‘The neon on Broadway is vibrant and bright. The spectacle is stunning to see. It takes corporations to do it right and Broadway belongs to me,’ are lyrics sung to the tune of Kander and Ebb’s “Tomorrow Belongs to Me” from their musical Cabaret. The sensational company of Forbidden Broadway Comes Out Swinging! are dressed in black suits with corporate logos as armbands and carrying briefcases with corporate logos to perform this ominously very funny final parody number.
Created and written by co-director Gerard Alessandrini, this acclaimed revue was first performed in 1982 and has run periodically in New York City at various venues ever since. Always known for it’s sharp and affectionate mockery of Broadway musicals and stars with comically accurate impersonations and representations, this edition feels even more mordant than the past ones. Most of the present sketches fiercely critique Broadway for it’s crass commercialism and unoriginality.
An overhead slide projector figures prominently in the detailed Les Miserables takeoff demonstrating the new revival’s use of lower cost projections instead of past incarnation’s integral turntable. “Disney Cheese” with characters from Aladdin and a special appearance by Mary Poppins assails the corporation for being ‘the grand wizards of formulaic.’ “Broadway Jukebox” derides that pervasive trend with characters from Jersey Boys, Mama Mia!, Motown and Carole King holding forth. ‘Stealing songs from 1963 to create what tourists wanna see…’
Personalities viciously lampooned include “musical masturbator” composer/lyricist Jason Robert Brown. Sylvester Stallone coaching Rocky: The Musical’s star Andy Karl to be unintelligible. Kinky Boots creators Cyndi Lauper and Harvey Fierstein cynically describing how to have a hit show, “A musical is sold by just how well it matches Broadway’s cookie cutter mold.” Woody Allen and Susan Stroman get the business for Bullets Over Broadway. Patina Miller is shown doing biceps curls and using a Thighmaster while performing in Pippin.
Those are just a few of the spot on depictions. Two others are quite cruel on an obvious level but end up celebrating their enduring star quality and tenacity and actually become moving tributes. Like the trooper she is, Liza Minnelli plows on with “So What?” now as the old landlady in Cabaret instead of her signature role of Sally Bowles. “Dreidel! Dreidel!” wails Mandy Patinkin in a characteristic over-the-top rendition of the Chanukah song. A subtext of the show is a yearning for the past when Broadway had unique talents and these inarguably are.
Scott Richard Foster, Mia Gentile, Carter Calvert, and Marcus Stevens are the heroic cast who portray the numerous personalities with tremendous accuracy and precision. They all rapidly switch in and out of multiple characters and onto the next one with such awesome skill and each have many moments to shine individually.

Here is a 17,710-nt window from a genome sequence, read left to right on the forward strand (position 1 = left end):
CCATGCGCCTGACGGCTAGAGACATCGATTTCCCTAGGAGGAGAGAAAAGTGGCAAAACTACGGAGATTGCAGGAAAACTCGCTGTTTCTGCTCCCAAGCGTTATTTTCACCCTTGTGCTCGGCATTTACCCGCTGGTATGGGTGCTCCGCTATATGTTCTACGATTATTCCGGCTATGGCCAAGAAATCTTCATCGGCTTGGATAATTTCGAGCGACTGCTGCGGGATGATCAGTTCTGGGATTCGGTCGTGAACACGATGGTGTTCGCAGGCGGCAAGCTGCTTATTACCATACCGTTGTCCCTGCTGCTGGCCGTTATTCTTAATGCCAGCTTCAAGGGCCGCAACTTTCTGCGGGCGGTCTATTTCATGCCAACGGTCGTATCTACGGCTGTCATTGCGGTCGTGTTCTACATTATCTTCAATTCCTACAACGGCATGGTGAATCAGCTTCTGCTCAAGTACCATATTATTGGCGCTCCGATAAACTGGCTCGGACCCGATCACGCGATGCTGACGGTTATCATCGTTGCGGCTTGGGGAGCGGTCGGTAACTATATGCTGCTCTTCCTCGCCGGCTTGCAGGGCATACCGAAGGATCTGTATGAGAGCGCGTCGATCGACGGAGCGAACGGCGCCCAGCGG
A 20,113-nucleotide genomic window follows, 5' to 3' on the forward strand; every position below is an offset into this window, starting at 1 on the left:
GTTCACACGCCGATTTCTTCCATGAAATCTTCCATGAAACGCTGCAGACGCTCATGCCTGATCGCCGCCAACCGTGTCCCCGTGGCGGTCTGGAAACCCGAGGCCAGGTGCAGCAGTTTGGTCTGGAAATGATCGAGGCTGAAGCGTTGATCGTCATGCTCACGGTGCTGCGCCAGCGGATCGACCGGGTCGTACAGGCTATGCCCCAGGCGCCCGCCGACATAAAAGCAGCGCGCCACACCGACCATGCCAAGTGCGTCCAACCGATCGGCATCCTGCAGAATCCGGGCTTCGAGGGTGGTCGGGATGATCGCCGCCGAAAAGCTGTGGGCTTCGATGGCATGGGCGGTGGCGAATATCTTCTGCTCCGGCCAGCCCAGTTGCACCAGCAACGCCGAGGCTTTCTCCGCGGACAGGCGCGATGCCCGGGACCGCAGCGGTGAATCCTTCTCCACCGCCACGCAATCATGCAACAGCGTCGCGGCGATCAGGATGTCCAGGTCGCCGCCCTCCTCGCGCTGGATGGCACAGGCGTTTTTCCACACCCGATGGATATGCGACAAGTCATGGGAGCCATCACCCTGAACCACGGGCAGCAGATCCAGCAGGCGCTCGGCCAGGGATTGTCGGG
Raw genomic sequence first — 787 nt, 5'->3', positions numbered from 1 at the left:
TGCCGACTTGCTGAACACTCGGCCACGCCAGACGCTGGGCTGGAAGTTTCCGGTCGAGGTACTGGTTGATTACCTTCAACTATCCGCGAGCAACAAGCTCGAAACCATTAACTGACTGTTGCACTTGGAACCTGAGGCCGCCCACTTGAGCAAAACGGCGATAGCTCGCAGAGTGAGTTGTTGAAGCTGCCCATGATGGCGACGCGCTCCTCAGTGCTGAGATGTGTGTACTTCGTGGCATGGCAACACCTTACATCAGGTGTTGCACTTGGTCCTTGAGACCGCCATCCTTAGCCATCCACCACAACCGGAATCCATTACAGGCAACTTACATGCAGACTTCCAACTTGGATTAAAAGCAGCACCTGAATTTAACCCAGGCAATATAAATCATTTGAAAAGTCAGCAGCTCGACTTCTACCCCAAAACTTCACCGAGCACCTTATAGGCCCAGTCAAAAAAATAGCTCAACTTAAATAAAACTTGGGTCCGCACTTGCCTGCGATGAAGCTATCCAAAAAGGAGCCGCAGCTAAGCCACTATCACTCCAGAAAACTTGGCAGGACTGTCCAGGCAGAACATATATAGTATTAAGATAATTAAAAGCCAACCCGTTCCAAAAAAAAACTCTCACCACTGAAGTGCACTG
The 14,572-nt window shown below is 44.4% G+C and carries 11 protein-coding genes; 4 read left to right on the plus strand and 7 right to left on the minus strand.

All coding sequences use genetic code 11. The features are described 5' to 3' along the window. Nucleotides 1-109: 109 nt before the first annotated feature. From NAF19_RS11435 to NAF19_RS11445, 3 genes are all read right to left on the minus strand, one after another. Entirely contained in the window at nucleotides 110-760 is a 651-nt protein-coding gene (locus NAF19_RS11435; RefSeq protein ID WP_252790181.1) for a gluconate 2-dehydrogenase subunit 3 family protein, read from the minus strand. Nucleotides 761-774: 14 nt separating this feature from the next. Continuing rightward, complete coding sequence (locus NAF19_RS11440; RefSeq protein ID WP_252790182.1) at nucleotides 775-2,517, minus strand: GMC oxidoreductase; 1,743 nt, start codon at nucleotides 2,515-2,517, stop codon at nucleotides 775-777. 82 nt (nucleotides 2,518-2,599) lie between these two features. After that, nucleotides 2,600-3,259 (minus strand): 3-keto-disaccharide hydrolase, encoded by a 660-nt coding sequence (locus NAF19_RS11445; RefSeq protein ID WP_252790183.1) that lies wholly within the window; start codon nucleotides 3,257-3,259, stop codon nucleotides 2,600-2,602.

The visual shorthand that instantly captures the essence of these subjects is due to the ingenious technical team. Costume designers Dustin Cross and Philip Heckman and wig designer Bobbie Cliffton Zlotnik perfectly transform the performers into looking exactly who they’re supposed to, often with astonishing speed. Megan K. Halpern’s small scale set inventively conjures up the lavish Broadway counterparts it mocks with low-tech props adding witty touches. Mark T. Simpson’s lighting design and Matt Kraus’ sound design ably assist in maintaining the seamless transitions between sketches. Successful responsibility for that is also shared with production stage manager Brian Westmoreland who has to oversee the multitude of elements in this live variety show.
This rapid-fire entertainment is overseen by musical director and pianist David Caldwell who triumphantly keeps the evening all in tune.
Long time co-director Phillip George and Mr. Alessandrini swiftly and meticulously manage these many pieces into another outstanding historical chapter of this recurring theatrical chronicle. That its tone seems bleaker this time has to do with the uninspired state of present Broadway that it scabrously portrays. At one point, title cards of many of the shows depicted here are thrown into a trashcan.
Forbidden Broadway Comes Out Swinging! (open run)
Davenport Theatre, 354 West 45th Street, in Manhattan
For tickets call, 212-239-6200 or visit http://www.Telecharge.com
Running time: one hour and 45 minutes including one intermission